Personal injury law can be defined as follows:
“physical injury inflicted on a person’s body, as opposed to damage to property or reputation.”
Accidents resulting in serious bodily injury happen often due to the negligence of others. Be it a business owner or a healthcare professional, their negligent behavior can result in a direct risk to your safety (and at times even your life).
In the days and weeks following an accident or death because of someone else’s injurious behavior, it’s important to understand all your legal rights as they pertain to personal injury law:
- The statute of limitations
- Formal lawsuit vs. Informal settlement
- When does personal injury occur?
- Retaining a board certified civil trial attorney
What is “personal injury” and when does it occur?
A “personal injury” case can arise when one becomes injured or dies because of an accident where they were not at-fault. If you become injured in a slip and fall accident or you’re the victim of something as tragic as a bridge collapse, for example, someone else may be responsible for the negligence that directly caused the accident to occur, causing your injury or loss of life.
Personal injury law and its nuances
Personal injury cases can become “formal lawsuits” when legal counsel is retained, and civil court proceedings determine the opposing party is legally at-fault through a judgement made against them or, more commonly, a legal dispute that is resolved through a settlement. A settlement would occur before any lawsuit is filed and is preferable in many cases.
Formal lawsuit vs. informal settlement: exploring your options
Let’s explore the two distinctions and expand on their differences:
- Formal lawsuit: While a criminal case is initiated by the government, a formal personal injury claim is generally initiated when a private citizen (known as the “plaintiff”) retains a board certified civil trial attorney who files a civil “complaint” against another individual (known as the “defendant”) and alleges they acted in a manner that can be considered careless or negligent enough to cause serious bodily harm or a fatality.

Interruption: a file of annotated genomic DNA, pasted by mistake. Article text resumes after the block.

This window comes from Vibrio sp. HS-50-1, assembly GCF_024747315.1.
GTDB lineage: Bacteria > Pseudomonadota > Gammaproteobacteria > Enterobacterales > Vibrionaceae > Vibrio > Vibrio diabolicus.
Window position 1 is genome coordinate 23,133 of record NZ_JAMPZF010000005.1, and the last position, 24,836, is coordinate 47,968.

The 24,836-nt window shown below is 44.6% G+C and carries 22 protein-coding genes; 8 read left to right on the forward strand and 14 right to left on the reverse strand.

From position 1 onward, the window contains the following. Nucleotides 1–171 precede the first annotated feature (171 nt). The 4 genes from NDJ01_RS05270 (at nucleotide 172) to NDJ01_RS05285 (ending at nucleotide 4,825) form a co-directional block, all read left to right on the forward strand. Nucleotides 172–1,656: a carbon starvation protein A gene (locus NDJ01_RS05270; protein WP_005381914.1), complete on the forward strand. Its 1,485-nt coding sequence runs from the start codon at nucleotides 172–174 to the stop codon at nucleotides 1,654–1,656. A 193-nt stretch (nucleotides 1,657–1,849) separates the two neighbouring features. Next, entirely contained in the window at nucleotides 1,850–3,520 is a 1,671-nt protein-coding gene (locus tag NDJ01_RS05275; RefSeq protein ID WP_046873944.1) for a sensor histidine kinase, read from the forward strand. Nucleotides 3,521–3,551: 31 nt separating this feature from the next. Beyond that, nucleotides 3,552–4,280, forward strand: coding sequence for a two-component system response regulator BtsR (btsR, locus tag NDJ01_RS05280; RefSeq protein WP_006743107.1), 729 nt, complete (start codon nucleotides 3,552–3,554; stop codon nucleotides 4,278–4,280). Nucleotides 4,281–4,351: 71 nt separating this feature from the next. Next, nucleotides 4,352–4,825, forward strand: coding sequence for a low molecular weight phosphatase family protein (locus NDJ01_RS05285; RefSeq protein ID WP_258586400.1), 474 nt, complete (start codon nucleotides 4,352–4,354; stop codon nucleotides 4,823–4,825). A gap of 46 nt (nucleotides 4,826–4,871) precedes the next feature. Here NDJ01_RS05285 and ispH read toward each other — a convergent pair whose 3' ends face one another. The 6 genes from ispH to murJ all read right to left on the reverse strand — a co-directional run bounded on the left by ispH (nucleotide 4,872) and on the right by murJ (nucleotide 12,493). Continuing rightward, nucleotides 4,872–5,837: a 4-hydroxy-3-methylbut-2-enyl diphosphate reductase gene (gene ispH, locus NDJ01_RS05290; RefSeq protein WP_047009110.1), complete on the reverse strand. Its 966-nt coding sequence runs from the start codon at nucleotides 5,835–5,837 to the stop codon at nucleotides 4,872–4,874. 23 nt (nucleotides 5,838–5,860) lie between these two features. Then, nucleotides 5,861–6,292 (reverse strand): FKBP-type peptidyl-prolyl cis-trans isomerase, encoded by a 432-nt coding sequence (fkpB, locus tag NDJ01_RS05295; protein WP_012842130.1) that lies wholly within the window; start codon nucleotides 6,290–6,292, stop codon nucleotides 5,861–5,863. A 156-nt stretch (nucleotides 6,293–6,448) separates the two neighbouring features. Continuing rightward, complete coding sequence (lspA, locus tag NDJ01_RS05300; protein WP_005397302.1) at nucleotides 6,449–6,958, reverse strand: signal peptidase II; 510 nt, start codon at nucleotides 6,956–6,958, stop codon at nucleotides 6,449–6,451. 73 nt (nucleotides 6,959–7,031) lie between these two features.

- Informal settlement: When it comes down to it, most personal injury cases alleging fault against an individual due to serious bodily harm or the death of a loved one are resolved in a what’s known as “settlement”. Those involved are normally insurers, the injured party and the party they allege caused the injury and their attorneys. A settlement is usually reached in a process called “negotiation” or “mediation”, and a written agreement will follow that stipulates both parties will take no further action. Upon agreeing to the terms of the written agreement, the matter is then resolved through financial compensation.
The statute of limitations: why it matters
“Plaintiffs” are limited in the amount of time allotted to file a lawsuit. This is called the “statute of limitations” and in the state of Florida, it is (2) two years.
If the Plaintiff exceeds the two-year statute in which they have a right to file a lawsuit, they forfeit any financial compensation they sought to gain. The judge will dismiss the complaint every time, no matter what.
An interesting difference
While other areas of law abide by rules found within statutes (penal codes in criminal law cases, for example), much of personal injury law takes place within court decisions.
A handful of states have made attempts to summarize personal law within written statutes of their own, however, practical reasons deem that court judgements remain the official source of law in any case resulting from injury or accident.